“Dickie, old boy,” he began. “You must stop behaving like this. People are beginning to talk.”

“I’m sorry,” I said. “I’m afraid I just don’t seem to have the gift of small talk.

George Arbuthnot looked at me kindly. “Let’s just forget about it, shall we? Why don’t you help yourself to one of my panatellas and come and say hello to the Hoarwithys. Guy loves chocolate sex-play while wearing a hardened rubber butt-plug and Sophie dreams of being orally and anally violated by a succession of monster cocks in a Transylvanian dungeon.”

The sensible chap, I have always thought, knows when it’s time to throw the towel.

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International Fiction

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“Translation as Adventure, Obsession and Collaboration”

Join us for this week’s #TranslationThursdays session with Sampurna Chattarji, poet, novelist, teacher and translator par excellence. She has eighteen published books to her credit. Her translation of Joy Goswami’s Selected Poems is a Harper Perennial; and Wordygurdyboom! – her translation of Sukumar Ray – is a Puffin Classic. She is currently Poetry Editor of The Indian Quarterly. (more…)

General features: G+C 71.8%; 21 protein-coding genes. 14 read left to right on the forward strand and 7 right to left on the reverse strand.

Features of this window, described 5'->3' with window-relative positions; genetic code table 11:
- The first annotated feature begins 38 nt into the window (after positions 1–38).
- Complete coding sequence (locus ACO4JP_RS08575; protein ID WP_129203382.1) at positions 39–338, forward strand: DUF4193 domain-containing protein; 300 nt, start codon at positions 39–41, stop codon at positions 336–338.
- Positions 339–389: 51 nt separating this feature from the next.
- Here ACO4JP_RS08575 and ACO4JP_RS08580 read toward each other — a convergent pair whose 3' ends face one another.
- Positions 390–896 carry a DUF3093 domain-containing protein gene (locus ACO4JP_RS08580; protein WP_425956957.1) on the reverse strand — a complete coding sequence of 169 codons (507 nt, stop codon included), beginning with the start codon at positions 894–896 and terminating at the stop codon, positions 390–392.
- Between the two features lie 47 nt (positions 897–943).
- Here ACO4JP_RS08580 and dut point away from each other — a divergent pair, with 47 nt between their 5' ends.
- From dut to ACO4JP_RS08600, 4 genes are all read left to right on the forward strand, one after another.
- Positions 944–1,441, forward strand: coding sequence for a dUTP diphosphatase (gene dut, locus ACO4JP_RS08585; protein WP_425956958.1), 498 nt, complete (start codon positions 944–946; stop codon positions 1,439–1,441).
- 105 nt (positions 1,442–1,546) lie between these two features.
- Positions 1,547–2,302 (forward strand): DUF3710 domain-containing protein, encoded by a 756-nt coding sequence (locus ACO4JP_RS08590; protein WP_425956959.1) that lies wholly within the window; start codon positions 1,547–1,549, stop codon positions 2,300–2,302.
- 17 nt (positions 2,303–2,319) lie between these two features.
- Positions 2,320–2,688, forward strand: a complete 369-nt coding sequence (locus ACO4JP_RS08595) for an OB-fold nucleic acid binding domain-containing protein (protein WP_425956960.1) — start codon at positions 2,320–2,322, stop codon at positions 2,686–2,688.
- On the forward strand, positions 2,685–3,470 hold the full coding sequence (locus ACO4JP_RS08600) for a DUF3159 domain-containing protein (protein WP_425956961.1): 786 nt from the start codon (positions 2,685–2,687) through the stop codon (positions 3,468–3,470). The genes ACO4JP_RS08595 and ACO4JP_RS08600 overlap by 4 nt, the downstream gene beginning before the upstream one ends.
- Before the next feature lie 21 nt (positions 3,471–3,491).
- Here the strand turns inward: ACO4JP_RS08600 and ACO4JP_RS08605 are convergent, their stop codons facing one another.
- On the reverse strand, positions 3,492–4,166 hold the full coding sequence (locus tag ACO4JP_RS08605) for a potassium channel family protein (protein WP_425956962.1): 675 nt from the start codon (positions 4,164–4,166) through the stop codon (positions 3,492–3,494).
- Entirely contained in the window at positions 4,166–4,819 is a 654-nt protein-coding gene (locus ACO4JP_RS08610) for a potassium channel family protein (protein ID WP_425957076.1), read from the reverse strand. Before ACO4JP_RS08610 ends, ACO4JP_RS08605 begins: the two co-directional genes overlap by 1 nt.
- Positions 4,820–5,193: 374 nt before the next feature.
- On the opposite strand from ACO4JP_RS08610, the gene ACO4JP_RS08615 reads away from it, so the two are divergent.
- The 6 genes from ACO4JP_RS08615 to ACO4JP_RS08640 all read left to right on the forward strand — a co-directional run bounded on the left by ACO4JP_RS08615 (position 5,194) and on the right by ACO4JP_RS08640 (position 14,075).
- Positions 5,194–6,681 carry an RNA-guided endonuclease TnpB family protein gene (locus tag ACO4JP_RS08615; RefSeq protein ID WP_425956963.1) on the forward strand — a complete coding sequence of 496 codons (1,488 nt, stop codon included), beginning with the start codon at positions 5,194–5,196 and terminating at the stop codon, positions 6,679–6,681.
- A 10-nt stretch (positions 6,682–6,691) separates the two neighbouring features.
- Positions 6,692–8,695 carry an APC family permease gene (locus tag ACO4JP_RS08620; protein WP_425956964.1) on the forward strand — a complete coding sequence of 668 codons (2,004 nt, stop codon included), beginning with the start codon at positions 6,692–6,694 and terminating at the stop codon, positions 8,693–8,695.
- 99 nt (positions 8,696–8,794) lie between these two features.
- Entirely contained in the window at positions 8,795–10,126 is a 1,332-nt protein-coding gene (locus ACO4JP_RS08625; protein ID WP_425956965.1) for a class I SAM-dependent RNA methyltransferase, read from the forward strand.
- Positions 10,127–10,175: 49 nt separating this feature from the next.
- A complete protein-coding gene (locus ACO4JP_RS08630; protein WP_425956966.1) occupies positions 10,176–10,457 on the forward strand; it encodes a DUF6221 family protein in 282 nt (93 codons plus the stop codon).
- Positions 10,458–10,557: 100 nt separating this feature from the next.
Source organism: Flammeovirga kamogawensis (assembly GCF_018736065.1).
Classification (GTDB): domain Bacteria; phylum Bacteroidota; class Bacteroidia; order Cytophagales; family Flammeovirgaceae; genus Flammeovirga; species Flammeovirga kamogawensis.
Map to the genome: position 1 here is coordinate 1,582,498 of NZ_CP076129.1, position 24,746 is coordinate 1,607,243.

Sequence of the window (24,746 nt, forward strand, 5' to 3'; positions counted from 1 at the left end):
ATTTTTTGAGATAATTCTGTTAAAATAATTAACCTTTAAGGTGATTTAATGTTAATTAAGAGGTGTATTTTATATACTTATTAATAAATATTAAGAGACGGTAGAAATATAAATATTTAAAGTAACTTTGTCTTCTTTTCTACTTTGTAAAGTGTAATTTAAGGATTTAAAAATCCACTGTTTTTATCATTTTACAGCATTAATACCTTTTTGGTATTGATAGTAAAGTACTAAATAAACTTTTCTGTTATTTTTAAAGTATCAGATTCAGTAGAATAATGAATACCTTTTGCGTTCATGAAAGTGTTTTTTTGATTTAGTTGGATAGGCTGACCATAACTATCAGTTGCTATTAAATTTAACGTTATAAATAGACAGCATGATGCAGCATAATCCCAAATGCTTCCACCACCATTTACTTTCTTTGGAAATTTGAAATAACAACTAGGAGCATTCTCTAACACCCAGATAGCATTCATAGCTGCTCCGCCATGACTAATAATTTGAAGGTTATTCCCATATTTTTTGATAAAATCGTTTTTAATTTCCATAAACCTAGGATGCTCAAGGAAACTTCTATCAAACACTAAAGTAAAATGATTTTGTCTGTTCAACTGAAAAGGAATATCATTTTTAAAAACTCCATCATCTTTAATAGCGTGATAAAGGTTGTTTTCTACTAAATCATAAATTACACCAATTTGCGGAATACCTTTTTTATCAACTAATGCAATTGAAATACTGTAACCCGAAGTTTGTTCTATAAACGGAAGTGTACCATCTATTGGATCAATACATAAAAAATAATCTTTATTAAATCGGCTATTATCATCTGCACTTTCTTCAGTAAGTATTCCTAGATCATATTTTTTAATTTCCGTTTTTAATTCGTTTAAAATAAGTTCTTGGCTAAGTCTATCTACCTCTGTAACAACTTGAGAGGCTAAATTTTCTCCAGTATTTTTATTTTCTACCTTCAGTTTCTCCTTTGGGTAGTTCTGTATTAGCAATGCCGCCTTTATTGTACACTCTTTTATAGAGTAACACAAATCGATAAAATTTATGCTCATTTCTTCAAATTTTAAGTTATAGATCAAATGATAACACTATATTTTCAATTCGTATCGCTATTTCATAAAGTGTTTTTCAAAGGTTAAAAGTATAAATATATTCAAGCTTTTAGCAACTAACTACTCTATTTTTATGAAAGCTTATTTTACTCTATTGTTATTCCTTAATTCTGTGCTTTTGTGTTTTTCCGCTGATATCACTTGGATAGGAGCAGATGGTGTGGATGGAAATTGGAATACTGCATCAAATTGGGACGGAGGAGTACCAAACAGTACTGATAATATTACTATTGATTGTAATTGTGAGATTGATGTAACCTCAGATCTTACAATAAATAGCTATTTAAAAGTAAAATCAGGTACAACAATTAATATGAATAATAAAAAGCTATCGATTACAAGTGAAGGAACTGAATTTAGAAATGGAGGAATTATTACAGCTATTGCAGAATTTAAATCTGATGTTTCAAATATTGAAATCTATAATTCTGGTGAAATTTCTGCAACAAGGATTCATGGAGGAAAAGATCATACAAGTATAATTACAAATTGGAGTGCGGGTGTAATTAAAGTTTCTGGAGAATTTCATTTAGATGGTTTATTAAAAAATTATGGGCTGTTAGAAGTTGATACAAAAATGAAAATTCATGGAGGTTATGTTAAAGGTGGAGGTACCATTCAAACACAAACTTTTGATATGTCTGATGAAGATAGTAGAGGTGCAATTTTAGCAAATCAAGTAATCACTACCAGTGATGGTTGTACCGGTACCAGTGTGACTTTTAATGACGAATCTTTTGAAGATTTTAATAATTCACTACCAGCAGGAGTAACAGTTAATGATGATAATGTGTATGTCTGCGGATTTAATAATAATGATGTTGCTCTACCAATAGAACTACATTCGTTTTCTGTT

“Announcing this week’s #TranslationThursdays session with Arunava Sinha, award-winning translator and Associate Professor of Creative Writing, Ashoka University. Arunava Sinha translates classic, modern and contemporary Bengali fiction and nonfiction into English, and from English into Bengali.

Participate in the session and find out how Arunava began his translation journey, as he speaks about “My First Translation”. If you’re looking for some inspiration this week, this is it.

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Thank you, and see you there!